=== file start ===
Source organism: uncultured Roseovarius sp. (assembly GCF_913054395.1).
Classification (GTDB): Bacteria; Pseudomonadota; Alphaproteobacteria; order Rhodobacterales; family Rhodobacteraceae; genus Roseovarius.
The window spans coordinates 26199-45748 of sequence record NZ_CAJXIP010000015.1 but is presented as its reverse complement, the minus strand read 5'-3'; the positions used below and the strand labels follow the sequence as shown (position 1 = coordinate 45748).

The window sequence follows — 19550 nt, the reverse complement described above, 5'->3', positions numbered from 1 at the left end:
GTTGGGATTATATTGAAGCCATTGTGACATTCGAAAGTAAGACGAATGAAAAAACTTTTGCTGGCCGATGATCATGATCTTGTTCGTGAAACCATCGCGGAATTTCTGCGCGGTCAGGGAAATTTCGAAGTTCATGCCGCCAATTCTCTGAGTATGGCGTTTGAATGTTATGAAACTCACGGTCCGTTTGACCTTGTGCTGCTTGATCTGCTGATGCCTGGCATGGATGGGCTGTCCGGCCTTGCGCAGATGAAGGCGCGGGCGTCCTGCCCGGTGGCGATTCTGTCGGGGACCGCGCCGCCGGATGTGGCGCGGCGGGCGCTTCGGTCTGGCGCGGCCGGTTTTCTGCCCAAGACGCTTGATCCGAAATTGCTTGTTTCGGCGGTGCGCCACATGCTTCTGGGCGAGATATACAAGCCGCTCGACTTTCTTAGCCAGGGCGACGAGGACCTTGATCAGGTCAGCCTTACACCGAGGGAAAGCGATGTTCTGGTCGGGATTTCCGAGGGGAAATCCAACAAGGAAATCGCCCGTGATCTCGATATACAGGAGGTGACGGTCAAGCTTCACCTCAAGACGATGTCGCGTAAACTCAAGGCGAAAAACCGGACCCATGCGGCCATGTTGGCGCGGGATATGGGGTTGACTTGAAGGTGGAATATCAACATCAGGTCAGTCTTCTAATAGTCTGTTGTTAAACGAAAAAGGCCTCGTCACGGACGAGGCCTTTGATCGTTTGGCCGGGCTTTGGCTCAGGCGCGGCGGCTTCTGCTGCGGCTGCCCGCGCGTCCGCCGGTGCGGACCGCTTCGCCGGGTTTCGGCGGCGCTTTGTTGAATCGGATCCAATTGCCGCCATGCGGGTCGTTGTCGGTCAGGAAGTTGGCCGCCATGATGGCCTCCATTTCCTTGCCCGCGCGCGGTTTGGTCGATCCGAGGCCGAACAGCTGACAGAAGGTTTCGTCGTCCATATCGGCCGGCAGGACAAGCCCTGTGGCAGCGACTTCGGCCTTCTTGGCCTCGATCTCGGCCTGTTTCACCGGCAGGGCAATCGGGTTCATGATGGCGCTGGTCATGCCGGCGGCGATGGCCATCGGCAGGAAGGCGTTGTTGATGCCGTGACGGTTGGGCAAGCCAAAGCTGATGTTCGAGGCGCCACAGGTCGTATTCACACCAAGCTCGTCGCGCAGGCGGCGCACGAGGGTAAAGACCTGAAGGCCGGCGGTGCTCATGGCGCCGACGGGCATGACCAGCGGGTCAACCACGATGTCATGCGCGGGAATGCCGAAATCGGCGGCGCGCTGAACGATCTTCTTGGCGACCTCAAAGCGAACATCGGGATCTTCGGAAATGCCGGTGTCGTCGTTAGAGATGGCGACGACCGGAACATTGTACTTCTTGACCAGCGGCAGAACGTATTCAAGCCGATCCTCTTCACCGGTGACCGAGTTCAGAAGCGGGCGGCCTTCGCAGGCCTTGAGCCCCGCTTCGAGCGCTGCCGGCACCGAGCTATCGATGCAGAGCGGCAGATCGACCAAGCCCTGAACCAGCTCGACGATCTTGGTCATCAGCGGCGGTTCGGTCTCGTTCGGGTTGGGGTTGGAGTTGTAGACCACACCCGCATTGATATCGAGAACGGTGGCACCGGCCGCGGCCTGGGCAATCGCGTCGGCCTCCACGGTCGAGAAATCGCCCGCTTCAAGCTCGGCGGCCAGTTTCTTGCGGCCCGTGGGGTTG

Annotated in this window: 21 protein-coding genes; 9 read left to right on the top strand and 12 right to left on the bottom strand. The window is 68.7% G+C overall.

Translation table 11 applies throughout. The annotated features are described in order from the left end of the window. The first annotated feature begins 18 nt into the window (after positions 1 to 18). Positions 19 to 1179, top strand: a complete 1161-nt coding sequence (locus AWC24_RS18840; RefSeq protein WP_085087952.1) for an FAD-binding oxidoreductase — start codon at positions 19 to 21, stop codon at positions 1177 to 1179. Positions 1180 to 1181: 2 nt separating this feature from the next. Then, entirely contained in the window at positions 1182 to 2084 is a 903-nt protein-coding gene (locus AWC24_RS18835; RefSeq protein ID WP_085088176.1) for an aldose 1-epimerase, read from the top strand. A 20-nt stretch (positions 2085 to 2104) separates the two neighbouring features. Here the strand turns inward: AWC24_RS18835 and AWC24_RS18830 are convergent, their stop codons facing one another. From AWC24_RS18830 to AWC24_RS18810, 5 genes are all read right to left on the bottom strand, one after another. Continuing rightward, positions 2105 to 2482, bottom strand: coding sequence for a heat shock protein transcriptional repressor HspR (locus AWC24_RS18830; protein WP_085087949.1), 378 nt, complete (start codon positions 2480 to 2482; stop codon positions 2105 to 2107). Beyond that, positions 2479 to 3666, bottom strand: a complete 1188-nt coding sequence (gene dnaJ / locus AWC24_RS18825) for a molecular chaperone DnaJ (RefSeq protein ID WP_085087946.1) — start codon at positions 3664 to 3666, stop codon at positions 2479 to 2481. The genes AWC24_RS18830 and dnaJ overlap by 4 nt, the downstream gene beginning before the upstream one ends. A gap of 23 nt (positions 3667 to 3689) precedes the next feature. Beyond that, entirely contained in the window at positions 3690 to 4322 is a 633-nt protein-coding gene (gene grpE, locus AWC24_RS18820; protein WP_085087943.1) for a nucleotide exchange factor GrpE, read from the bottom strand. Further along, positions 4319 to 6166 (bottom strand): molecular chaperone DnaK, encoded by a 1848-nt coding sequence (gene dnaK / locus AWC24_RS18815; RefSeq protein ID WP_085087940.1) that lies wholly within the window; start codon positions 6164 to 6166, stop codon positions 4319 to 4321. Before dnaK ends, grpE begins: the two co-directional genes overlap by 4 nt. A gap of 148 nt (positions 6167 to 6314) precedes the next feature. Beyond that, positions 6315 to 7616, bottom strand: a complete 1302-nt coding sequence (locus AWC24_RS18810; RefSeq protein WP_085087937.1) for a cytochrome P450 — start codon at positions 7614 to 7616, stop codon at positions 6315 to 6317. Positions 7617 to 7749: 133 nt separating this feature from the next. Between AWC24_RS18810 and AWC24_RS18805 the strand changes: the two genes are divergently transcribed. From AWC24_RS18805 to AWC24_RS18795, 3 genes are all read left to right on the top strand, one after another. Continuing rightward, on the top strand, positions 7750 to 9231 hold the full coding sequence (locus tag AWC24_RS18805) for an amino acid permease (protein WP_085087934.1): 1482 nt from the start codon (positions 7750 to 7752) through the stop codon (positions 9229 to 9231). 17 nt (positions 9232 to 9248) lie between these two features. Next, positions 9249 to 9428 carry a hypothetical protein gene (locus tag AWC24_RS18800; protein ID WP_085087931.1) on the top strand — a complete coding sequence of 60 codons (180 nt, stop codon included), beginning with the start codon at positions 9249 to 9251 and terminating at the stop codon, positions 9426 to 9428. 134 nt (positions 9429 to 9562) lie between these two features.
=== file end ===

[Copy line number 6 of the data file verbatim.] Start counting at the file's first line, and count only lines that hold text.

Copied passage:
Annotated in this window: 21 protein-coding genes; 9 read left to right on the top strand and 12 right to left on the bottom strand. The window is 68.7% G+C overall.